ZOO has delivered a strong AGM update, highlighting a solid performance in H1 to date, with profitability buoyed by high-margin technical work. The industry appears to be (albeit very slowly) establishing procurement platforms to build and manage the multiple new systems needed in the rush to direct-to-consumer models. We make no changes to forecasts, but look forward to further announcements during H2 and beyond.
The AGM update provides no specific financial detail but it appears that EBITDA is ahead of expectations for this stage of the year, although we infer that revenue may be slightly lagging. The RNS states that the previous year’s softening of localisation sales “continued into the first months of the current period”, but there is also commentary around a major content producer whose new content and back catalogue need to be digitally packaged and localised. This leads us to conclude that H1 has benefited from a good level of high-margin digital packaging or reconforming revenue – valuable in its own right, and a good precursor to subsequent involvement in broader localisation revenue streams from the same customer(s). DVD packaging has continued its previously-described decline, and we assume that it now represents a relatively immaterial proportion of overall group sales.
The global markets for TV and film content are changing rapidly. Spurred by the success of Netflix and others, the major film and TV studios are, en masse, moving to offer “direct-to-consumer” subscription-based platforms . This is likely to lead to significant additional work for ZOO and others, but the changes involved have led to a degree of dislocation of the usual buying patterns; this is what led to part of last year’s disappointment. We are pleased to see the group now describe itself as “a de facto preferred vendor for a major content producer” as mentioned above – this bodes well for additional localisation (subtitling and dubbing) revenues over time, as the procurement processes become more established.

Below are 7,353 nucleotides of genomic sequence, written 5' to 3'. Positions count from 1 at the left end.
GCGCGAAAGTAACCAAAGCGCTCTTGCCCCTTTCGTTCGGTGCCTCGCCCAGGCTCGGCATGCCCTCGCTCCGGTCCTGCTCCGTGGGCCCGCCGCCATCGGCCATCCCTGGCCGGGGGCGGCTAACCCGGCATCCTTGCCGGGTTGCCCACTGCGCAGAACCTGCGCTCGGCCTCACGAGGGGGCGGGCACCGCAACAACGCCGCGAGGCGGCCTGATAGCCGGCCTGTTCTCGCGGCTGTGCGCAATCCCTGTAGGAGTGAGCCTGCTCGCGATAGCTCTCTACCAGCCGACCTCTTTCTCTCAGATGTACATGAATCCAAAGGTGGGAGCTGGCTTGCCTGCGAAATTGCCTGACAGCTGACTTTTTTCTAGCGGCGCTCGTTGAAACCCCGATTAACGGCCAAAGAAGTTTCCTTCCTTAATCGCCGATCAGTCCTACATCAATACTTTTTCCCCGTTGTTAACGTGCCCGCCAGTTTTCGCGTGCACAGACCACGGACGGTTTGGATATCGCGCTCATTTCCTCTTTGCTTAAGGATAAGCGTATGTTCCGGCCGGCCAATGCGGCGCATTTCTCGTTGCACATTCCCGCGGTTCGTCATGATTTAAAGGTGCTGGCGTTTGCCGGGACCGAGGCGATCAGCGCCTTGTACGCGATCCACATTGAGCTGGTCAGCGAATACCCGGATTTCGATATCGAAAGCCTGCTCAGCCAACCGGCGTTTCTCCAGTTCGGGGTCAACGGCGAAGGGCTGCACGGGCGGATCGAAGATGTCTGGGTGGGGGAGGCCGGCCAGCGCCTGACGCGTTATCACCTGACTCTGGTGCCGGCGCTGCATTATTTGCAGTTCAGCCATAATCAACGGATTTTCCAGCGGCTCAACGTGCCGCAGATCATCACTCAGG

Overall the group appears to be benefiting from some high-margin work normally sold alongside (or in advance of) its traditional subtitling and newer dubbing services. This is offsetting the ongoing delays as the industry continues to build new supply chains, and we believe bodes well for future relationships, inclusion in the most valuable vendor programmes, and long-term value creation.